My work has been exhibited in Rome at the Expo Arts for Rome Art Week, I was nominated for Royal Photographic Society, Science Photographer of the Year 2019 with the image Oxygen Ib’, exhibited at the Science Museum London and is now on an international tour. In order to support Myalgic Encephalomyelitis (M.E) research I have completed artist talks and therapeutic photographic workshops in Devon and exhibited at the International Invest in M.E Scientific Conference in London. My images have won several awards including an Honorary Mention for the 15th Pollux awards for alternative processes during lockdown and included in several publications such as the Art folio 2021 Top 100 artists. I have been recently nominated as Artist of theFuture Award, by Contemporary Art Curator Magazine.

Blood, Cells and Neurons

The series intertwines the micro and the macro, the internal and external human landscapes. The mapped landscape revealed in the images acts as a vessel totransport the science in a certain time, creating a safe place for the viewer to absorb the information. The abstraction removes the onerous requirement of controls and variables leaving space for subjective expression. The repetitive nature of the images reveals the constantly relapsing condition and the sets of images are produced as a photographic scientific experiment catalogued for success or failure and reflected in its numbering.

The images were created by combining digital and analogue photography, clinical trial data,flow cytometry, bacterial microarray printing and other bioinformatics as well as rephotographing archival prints of landscape and scanning electron microscope work, gathered from my own personal scientific research.

The work investigates a symptom of Myalgic Encephalomyelitis (Chronic Fatigue Syndrome). Post-Exertional Malaise or PEM as it is more familiarly called is the extreme exhaustion, pain and cognitive dysfunction found after physical exertion in M.E patients. The patients suffer an extremely slow return to baseline. The return could be as long as one day, weeks or months. Its as if the blood cells become frigid, as if the body takes on a type of hibernation and the cellular function is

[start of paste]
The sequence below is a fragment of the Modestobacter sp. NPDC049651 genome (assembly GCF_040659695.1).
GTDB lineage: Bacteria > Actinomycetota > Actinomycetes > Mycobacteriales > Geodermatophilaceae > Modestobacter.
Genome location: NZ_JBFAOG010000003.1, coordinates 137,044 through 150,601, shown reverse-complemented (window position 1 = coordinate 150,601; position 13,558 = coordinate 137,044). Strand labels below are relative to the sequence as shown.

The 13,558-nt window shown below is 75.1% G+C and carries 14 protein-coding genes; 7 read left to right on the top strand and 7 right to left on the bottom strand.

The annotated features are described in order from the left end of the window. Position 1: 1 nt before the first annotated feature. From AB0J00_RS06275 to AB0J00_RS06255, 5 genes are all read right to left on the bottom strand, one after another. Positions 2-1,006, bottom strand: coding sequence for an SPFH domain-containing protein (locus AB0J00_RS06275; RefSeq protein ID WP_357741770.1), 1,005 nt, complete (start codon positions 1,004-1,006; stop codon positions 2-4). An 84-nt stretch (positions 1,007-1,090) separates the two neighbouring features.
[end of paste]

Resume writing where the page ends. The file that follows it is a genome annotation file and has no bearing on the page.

unable to process in the normal way.



Alexander Jackson is an English illustrator whose popular culture and musical influences provide the principal subject matter for his work. These colourful, bright portraits have a sense of humour and are all instantly recognisable as Jackson’s unique illustrative work. The images are packed full of character and clearly credit the influence of mainstream media on his quirky style. The nine portraits that denote Bowie’s various guises is a particular stand out piece. Bowies expression is unchanged throughout Jacksons characterisation of the singer/actor, instead Jackson draws on a shared cultural knowledge to make each alter ego instantly recognisable to the viewer with just slight additions and select visual markers. In the similarly composed work, Samuel L Jackson, we are again presented with nine characters which the legendary actor has played, however our understanding of the piece is dependent on our contextual knowledge of Hollywood culture.

Alexander Jackson originally trained in fine art and traditional painting techniques before developing his more graphical style whilst studying illustration at Edinburgh College of Art. He has produced editorial illustration work for childrens books and comics as well as magazines and murals. His children’s book Jennys Bath was acknowledged by 3×3.